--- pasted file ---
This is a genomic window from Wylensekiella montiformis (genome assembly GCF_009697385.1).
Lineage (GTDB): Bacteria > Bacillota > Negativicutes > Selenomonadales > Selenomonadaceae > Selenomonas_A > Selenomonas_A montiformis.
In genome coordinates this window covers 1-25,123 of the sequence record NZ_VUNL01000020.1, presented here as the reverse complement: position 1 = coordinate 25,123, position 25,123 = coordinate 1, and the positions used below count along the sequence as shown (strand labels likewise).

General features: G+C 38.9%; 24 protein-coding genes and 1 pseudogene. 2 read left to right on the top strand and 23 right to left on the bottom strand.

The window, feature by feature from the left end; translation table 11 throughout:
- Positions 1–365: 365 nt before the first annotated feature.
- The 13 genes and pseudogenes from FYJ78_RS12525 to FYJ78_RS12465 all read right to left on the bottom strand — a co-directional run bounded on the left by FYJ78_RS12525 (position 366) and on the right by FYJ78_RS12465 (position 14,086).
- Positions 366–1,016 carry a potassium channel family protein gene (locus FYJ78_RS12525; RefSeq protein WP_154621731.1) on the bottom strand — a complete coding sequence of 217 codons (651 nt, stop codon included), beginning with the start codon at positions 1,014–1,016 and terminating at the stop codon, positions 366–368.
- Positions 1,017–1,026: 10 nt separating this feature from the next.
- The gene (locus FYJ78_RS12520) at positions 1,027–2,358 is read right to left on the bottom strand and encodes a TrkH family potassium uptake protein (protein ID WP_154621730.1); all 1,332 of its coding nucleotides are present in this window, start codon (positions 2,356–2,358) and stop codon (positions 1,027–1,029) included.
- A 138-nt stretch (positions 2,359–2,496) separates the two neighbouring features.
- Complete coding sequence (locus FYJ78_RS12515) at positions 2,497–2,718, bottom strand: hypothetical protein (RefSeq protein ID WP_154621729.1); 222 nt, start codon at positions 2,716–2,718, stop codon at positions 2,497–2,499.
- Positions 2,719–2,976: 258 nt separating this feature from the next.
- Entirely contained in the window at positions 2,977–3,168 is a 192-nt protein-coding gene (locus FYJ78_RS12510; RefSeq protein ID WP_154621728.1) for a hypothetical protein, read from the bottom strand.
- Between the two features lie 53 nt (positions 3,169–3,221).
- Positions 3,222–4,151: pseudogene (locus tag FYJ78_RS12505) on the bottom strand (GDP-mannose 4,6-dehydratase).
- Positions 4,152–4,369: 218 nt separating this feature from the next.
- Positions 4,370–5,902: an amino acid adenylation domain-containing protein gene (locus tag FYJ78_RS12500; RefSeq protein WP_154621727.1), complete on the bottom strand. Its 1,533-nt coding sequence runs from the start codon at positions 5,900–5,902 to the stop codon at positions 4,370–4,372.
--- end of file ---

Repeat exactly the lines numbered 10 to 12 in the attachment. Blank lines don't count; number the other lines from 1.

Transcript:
- The gene (locus FYJ78_RS12520) at positions 1,027–2,358 is read right to left on the bottom strand and encodes a TrkH family potassium uptake protein (protein ID WP_154621730.1); all 1,332 of its coding nucleotides are present in this window, start codon (positions 2,356–2,358) and stop codon (positions 1,027–1,029) included.
- A 138-nt stretch (positions 2,359–2,496) separates the two neighbouring features.
- Complete coding sequence (locus FYJ78_RS12515) at positions 2,497–2,718, bottom strand: hypothetical protein (RefSeq protein ID WP_154621729.1); 222 nt, start codon at positions 2,716–2,718, stop codon at positions 2,497–2,499.